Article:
Archive for April 2017

No Heel

April 27, 2017

No Heel

He tried to speak in boot, but worried that it came out
in penny loafer–

The problem was that he didn’t want to speak
in the tongue of just any
boot–not goose-stepper, arse-
kicker, not

but rocker, worker, hiker,
Frye–he’d even have settled for high-top, which was rather like boot, if cloth–

Oh, bass weejun could, he supposed,
talk the walk,
but his words felt flat, soulless–also, he really really
did not want to sink
to topsider–

Then he met her,
and one night at a party full
of ankle-covering (if

she took his hand and pulled him outside
to a lawn fresh-soaked
with summer night,
and sighed–”isn’t it so great
to have slip-ons–” slipping
hers off–

He accepted then
some part of himself,
which felt snug, in a good way,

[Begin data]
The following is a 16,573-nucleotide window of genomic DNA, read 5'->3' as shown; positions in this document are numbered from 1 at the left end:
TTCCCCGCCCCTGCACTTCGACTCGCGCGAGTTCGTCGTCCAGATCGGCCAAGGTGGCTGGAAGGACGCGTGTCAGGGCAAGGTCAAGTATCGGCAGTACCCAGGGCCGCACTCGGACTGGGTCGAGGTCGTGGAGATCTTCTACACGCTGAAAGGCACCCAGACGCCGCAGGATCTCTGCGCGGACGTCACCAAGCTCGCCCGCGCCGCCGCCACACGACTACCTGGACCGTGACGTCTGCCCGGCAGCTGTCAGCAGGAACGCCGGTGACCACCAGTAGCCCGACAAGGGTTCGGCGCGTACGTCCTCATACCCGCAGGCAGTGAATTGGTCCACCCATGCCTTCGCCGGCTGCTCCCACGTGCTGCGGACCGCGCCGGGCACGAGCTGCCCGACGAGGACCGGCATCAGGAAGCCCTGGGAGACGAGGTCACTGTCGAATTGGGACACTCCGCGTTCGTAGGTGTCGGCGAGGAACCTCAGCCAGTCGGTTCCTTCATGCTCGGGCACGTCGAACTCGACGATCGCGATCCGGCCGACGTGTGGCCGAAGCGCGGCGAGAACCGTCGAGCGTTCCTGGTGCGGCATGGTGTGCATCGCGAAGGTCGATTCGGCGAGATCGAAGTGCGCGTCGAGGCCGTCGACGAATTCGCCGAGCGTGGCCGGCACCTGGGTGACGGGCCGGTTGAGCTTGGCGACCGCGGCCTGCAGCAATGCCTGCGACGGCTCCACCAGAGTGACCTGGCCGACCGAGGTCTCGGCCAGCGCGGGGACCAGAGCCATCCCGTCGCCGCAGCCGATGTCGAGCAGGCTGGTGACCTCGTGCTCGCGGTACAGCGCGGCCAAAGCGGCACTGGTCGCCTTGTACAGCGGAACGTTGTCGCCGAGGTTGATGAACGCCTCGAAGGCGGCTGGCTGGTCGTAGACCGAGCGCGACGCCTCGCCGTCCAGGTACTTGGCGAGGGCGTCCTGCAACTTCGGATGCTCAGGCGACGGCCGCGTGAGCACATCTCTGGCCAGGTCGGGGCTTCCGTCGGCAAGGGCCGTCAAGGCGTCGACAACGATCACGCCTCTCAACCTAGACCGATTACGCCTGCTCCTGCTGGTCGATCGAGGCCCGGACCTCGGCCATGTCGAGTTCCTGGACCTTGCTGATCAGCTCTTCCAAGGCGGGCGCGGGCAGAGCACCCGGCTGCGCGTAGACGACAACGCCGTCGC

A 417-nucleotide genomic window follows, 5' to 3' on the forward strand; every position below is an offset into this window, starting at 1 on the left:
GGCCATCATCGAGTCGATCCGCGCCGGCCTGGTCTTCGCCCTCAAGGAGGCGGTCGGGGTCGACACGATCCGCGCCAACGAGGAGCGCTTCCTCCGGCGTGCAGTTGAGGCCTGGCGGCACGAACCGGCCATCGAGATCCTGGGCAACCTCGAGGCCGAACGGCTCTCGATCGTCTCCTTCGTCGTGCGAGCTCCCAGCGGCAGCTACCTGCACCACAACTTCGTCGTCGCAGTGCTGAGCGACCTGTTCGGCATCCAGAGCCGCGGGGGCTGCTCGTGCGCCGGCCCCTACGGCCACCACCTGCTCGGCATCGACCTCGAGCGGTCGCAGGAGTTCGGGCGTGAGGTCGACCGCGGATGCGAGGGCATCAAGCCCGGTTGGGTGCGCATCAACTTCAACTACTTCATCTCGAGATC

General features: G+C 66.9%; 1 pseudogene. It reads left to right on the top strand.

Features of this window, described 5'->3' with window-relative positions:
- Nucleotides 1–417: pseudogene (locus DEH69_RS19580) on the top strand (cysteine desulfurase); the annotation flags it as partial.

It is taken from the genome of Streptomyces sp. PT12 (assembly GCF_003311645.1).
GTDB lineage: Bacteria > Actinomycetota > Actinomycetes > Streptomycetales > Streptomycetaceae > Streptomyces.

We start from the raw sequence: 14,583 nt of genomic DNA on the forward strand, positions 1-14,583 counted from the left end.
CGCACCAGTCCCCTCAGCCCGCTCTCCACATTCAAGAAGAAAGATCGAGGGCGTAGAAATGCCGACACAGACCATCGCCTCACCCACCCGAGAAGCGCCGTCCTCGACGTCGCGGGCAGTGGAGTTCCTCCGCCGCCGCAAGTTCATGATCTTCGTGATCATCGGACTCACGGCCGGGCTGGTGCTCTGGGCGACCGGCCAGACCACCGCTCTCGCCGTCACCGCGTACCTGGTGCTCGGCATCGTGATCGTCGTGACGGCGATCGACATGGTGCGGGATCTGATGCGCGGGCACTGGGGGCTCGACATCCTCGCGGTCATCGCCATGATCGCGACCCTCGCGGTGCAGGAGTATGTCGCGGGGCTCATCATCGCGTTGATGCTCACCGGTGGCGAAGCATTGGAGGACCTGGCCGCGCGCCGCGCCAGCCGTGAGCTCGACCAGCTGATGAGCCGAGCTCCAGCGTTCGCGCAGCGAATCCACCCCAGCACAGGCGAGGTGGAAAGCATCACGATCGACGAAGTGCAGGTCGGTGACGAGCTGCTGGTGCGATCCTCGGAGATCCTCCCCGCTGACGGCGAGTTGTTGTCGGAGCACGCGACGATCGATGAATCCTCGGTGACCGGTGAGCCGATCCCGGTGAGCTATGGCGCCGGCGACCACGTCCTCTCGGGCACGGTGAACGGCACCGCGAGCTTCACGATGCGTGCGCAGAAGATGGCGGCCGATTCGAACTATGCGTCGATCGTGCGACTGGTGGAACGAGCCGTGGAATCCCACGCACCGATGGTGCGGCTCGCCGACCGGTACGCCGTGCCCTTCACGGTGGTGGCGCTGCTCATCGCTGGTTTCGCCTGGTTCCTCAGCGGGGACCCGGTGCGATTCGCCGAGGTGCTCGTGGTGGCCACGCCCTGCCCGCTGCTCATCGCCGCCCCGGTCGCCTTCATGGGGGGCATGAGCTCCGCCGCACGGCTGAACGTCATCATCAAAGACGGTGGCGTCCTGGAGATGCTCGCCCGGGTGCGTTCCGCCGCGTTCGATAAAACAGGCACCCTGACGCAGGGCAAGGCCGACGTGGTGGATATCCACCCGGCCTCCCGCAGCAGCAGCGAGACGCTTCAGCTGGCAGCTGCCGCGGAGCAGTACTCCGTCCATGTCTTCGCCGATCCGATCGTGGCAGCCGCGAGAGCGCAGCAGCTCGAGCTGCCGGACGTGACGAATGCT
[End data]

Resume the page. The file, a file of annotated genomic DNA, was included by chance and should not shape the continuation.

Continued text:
and almost as warm in that moment
as her side–


drafty poem for Real Toads prompt by the wonderful Marian Kent to write of shoes.  The pic above is a charcoal (photograph modified) of mine, and for interest I post one I made on iPad below.  Thanks!


April 26, 2017


His body was no longer outside the spark
that had sputtered and flamed,
that had fluttered and beaten
that, guttered by his limb and skin,
had flickered and flown in him.
She tried to breathe it in.



For my own prompt on Real Toads based on the idea of an outsider or outsider art.  Pic is mine, based on a pieta at the Metropolitan Museum, but the poem is not meant to refer to the pieta or to be overtly religious.  (I am just using this drawing, in other words, because I like it.) 

A warning that I may post a lot (if I can) in the next few days to catch up to April quotients.  Ha.  We’ll see, I guess.  k.